SVG has so many tricks up its sleeve. It’s really a full-featured drawing API literally designed for the web, but few of us really truly understand it nor reach for it enough. Heck, I even wrote a book about it, and I don’t. At the time, just getting people to use SVG for icons felt like an uphill battle, but thankfully, I think that one has been won.

Let’s look at some cool SVG examples that have crossed my desk lately.

Animate an SVG Shape’s Inner Stroke

Christopher Kirk-Nielsen with a variety of demos that are a good reminder that stroke is animatable (like the width of it), which can do some cool effects. This demo looks like the classic one where the stroke moves to the inside only, filling the shapes.

It was only in the last few years that browsers like Chrome GPU accelerated SVG animations, making stuff like this really smooth.

SVG viewBox padding

To be clear, the viewBox in SVG does not actually have padding. But it’s an important thing to think about. Chuan makes the point that if you make a 10✕10 area via the viewBox, then make a<rect> that fills that 10✕10 area, the stroke around it, the stroke will be half cut off. That’s because stroke straddles the edge of shapes in SVG. So you either gotta monkey with the coordinates of the shapes, or you gotta adjust the viewBox to handle it. Chuan’s thinking is: let a processor handle it.

viewBox="0 0 10 10 padding .5"

/* translates to */

viewBox="-.5 -.5 11 11"

Clever thinking, really. The CSS Doodle tool can do it.

So… you can set an SVG circle’s radius in CSS?

The very basic answer to Paul Hebert’s questions is: yeah, totally. Like if you have this:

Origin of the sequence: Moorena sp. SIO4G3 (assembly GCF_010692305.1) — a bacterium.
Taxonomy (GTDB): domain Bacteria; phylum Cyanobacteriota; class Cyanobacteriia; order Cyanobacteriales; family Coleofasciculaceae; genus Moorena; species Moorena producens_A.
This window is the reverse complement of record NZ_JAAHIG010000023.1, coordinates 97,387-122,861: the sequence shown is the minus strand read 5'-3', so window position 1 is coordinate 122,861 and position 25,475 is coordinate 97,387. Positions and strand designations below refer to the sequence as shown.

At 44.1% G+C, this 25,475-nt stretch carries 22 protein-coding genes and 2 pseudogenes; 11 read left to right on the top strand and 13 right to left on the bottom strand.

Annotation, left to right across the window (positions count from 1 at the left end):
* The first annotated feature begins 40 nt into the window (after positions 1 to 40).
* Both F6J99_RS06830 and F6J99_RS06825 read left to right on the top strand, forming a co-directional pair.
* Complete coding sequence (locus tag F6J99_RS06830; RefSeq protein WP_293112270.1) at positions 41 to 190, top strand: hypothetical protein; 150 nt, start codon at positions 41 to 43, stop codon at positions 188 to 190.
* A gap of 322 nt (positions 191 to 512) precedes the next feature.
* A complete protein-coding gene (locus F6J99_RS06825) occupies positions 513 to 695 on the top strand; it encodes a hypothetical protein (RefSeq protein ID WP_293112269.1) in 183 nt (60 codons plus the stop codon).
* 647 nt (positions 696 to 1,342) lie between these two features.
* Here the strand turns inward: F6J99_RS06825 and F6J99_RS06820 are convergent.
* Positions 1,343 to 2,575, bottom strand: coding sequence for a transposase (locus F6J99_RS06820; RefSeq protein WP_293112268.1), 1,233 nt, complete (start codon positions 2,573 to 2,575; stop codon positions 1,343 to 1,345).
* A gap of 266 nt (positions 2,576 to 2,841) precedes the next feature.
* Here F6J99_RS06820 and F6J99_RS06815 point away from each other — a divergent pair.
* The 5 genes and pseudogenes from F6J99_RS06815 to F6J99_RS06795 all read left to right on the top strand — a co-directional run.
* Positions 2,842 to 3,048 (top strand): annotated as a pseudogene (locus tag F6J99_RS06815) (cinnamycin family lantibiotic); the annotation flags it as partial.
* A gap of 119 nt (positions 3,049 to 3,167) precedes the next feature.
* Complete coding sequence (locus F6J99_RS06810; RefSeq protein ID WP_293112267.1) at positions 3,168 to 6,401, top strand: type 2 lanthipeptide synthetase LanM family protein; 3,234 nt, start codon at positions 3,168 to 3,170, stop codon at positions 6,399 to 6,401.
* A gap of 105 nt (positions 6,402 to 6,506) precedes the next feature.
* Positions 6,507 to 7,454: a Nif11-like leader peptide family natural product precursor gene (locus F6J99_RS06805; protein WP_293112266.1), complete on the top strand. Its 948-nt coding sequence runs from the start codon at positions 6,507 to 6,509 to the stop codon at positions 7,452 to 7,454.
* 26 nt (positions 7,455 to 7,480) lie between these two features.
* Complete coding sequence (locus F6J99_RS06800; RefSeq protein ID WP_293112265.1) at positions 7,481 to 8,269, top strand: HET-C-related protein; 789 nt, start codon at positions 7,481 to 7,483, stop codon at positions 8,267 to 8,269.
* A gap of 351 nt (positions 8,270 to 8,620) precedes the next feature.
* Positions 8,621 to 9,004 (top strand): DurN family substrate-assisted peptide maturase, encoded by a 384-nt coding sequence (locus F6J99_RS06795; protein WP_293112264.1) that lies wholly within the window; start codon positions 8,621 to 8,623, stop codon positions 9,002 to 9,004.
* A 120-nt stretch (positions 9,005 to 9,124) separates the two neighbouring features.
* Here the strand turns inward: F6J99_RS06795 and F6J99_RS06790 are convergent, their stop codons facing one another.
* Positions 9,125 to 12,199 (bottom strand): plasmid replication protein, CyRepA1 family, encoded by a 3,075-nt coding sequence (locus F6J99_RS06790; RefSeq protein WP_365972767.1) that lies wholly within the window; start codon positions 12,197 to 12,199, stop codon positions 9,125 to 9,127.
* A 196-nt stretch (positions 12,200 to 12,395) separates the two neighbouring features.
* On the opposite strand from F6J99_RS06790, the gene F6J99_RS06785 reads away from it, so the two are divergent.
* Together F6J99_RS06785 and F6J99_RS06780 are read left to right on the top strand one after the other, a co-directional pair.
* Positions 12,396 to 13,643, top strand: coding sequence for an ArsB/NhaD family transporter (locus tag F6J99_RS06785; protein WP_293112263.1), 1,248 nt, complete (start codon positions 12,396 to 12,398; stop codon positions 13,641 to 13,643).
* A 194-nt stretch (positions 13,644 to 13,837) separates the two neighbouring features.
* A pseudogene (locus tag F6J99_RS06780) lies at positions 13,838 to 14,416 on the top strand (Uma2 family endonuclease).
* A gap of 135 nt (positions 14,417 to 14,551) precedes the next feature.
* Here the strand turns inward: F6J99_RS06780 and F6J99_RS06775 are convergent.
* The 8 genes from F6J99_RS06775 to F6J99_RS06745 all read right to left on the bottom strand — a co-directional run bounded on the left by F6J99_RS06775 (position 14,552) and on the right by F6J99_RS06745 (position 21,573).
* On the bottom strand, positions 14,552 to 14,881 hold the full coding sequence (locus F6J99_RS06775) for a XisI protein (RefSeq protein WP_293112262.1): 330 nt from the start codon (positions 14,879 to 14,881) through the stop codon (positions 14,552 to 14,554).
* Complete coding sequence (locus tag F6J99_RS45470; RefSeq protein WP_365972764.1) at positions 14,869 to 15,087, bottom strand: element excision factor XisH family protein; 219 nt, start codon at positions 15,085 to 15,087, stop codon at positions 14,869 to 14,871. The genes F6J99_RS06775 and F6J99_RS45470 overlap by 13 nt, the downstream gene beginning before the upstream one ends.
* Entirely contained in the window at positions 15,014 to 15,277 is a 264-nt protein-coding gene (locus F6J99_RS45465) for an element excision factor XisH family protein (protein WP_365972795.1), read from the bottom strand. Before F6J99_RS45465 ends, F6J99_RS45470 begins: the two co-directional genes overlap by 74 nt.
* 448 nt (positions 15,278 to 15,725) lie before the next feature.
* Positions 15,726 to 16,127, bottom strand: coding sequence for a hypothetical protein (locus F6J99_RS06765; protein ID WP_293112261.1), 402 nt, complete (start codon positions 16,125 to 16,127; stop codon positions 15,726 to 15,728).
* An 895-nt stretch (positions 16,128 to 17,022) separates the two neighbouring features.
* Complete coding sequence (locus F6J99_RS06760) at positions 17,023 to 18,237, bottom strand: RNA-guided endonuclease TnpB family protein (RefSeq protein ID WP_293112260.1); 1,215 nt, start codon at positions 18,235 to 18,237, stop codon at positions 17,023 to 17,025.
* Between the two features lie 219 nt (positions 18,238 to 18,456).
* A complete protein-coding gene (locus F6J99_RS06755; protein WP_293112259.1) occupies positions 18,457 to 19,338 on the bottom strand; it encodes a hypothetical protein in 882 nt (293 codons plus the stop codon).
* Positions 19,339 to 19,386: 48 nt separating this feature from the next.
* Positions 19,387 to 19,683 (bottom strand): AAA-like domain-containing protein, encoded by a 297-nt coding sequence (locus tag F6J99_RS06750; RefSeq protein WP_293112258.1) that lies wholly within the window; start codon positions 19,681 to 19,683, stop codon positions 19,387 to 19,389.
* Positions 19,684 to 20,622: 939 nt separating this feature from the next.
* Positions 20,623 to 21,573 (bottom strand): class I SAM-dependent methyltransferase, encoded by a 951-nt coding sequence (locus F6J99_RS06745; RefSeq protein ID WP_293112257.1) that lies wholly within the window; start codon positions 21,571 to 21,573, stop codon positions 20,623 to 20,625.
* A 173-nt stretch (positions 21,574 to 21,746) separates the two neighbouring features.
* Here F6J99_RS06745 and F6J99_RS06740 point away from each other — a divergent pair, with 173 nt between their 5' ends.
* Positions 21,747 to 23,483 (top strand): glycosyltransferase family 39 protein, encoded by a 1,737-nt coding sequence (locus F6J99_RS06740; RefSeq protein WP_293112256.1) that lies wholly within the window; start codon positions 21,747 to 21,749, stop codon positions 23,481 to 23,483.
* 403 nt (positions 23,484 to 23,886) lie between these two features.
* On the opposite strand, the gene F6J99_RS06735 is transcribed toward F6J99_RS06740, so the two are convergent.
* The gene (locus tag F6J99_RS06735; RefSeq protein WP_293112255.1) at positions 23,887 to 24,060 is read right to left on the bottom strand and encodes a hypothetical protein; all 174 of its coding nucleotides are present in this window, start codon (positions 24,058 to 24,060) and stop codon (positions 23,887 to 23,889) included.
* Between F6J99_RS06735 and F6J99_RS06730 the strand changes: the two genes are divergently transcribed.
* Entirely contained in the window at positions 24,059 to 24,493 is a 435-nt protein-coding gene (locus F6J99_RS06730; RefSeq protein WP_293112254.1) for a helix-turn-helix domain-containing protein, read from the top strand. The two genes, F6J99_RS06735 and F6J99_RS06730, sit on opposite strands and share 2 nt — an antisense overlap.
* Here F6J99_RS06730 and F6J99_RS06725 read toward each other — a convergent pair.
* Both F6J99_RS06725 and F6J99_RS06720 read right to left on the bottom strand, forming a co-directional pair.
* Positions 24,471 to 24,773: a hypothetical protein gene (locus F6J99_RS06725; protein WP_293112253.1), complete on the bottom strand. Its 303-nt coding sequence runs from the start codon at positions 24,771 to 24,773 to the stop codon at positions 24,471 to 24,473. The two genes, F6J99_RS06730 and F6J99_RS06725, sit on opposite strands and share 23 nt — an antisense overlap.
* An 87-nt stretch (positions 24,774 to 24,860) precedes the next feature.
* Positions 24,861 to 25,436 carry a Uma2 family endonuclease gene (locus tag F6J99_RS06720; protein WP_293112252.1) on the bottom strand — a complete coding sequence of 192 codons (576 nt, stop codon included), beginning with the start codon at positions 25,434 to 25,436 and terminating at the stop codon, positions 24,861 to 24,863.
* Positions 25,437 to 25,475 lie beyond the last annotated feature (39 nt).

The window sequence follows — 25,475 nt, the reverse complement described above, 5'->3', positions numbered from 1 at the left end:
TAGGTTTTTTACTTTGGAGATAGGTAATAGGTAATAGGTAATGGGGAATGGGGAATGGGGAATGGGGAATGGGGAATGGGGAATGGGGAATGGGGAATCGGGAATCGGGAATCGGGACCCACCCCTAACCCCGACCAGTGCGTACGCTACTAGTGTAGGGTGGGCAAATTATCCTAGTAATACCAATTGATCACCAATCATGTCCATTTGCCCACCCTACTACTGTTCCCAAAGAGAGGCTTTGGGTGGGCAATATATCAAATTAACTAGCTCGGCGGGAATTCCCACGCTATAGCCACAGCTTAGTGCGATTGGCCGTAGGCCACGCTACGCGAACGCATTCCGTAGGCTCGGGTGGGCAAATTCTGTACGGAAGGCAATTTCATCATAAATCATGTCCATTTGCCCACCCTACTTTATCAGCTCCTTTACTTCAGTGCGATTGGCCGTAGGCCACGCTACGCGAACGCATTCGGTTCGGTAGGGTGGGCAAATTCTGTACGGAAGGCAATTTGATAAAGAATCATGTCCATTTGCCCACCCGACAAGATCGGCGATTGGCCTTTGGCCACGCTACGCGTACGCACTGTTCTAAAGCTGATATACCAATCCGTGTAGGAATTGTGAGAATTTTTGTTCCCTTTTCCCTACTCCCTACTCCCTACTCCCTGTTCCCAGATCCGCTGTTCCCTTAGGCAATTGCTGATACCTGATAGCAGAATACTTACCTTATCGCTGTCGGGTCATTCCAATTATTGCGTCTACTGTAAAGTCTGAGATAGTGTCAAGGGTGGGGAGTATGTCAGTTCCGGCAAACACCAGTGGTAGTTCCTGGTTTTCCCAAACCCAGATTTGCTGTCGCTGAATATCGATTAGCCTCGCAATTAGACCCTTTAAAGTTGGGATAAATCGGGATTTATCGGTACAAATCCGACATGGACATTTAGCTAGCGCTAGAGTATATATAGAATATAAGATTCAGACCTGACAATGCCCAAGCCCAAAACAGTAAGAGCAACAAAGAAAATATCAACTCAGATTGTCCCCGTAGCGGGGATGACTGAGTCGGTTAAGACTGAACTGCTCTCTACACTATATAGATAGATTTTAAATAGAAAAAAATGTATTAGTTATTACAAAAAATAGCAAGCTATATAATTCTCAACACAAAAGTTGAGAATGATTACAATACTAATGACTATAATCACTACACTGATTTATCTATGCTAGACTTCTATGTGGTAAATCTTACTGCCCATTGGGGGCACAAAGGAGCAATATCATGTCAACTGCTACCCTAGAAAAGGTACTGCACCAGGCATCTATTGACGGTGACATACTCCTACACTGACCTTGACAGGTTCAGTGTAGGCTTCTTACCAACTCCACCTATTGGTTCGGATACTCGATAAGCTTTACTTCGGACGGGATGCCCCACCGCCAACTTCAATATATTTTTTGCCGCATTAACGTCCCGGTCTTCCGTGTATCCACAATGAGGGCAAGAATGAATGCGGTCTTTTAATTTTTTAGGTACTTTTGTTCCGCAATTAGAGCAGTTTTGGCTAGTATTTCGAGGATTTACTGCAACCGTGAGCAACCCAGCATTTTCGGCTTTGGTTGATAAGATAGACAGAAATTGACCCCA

<svg viewBox="0 0 100 100" xmlns="">
  <circle cx="50" cy="50" r="50" />

You can adjust the radius in CSS like:

circle {
  r: 20;

Not CSS you see every day, but yeah, that’s totally fine. But Paul’s point is that normally you set the radius in the SVG code, but you might need it in CSS code. Like, a way to keep them in sync is good. In Paul’s demo, it looks like he doesn’t even set the radius in SVG at all, just does it in CSS via a --radius Custom Property, then uses that in the other calculations needed to make these percentage meters work.

Understanding SVG Paths

The <path> element in SVG is the most complicated of the shape drawing elements. In fact, as I understand it, all the other elements are just syntactic sugar over a path anyway. I once wrote An Illustrated Guide when I was learning it and figuring it out. But Nanda Syahrasyad has outdone me easily in Understanding SVG Paths.

The trick is understanding the commands. They are pretty understandable in the end, as it were. They are like “pick the pen up and move it here, then draw a line over to here” or “starting where you are, move the pen in this direction this far” or “draw a curve from here to there using these other two points as essentially gravitational poles.”

If you get into it, you’ll find yourselves (gasp) drawing your own shapes. I love Nanda’s opener:

I think you’re kind of a next-level front-end developer if you’re building bending ass buttons like that.

SVGs have additional pointer-events properties

If you’re like me, you think of pointer-events in CSS as a thing you use to set none once in a while. Maybe you set some colored overlay <div> over something, but you don’t want it to actually eat up clicks, so you set pointer-events: none on it and those clicks will slide right through.

When it comes to SVG, though, Stefan Judis has noted some additional values for it that are specific to SVG like:

.foo {
  pointer-events: visiblePainted;        

The demo by Martijn Cuppens helps. See number 4. Like ONLY the “painted” part is clickable there. I feel like that opens up some weird “click map” possibilities, so please send them to me if you do something weird.